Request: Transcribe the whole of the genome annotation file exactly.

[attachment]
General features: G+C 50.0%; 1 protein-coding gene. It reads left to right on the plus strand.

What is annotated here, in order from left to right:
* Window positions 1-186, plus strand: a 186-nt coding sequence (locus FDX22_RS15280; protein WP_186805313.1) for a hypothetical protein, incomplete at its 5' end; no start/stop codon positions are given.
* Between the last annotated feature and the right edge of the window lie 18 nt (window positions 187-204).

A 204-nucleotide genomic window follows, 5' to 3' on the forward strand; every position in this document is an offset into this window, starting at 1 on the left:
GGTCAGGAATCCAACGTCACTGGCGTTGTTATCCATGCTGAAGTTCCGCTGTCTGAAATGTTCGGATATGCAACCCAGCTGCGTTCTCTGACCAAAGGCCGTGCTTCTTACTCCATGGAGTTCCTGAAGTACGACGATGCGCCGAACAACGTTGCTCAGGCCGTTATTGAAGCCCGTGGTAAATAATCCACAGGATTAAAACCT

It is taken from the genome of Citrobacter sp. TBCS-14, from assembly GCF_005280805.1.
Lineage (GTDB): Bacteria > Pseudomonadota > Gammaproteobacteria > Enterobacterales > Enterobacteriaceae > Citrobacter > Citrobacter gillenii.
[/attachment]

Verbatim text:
General features: G+C 50.0%; 1 protein-coding gene. It reads left to right on the plus strand.

What is annotated here, in order from left to right:
* Window positions 1-186, plus strand: a 186-nt coding sequence (locus FDX22_RS15280; protein WP_186805313.1) for a hypothetical protein, incomplete at its 5' end; no start/stop codon positions are given.
* Between the last annotated feature and the right edge of the window lie 18 nt (window positions 187-204).

A 204-nucleotide genomic window follows, 5' to 3' on the forward strand; every position in this document is an offset into this window, starting at 1 on the left:
GGTCAGGAATCCAACGTCACTGGCGTTGTTATCCATGCTGAAGTTCCGCTGTCTGAAATGTTCGGATATGCAACCCAGCTGCGTTCTCTGACCAAAGGCCGTGCTTCTTACTCCATGGAGTTCCTGAAGTACGACGATGCGCCGAACAACGTTGCTCAGGCCGTTATTGAAGCCCGTGGTAAATAATCCACAGGATTAAAACCT

It is taken from the genome of Citrobacter sp. TBCS-14, from assembly GCF_005280805.1.
Lineage (GTDB): Bacteria > Pseudomonadota > Gammaproteobacteria > Enterobacterales > Enterobacteriaceae > Citrobacter > Citrobacter gillenii.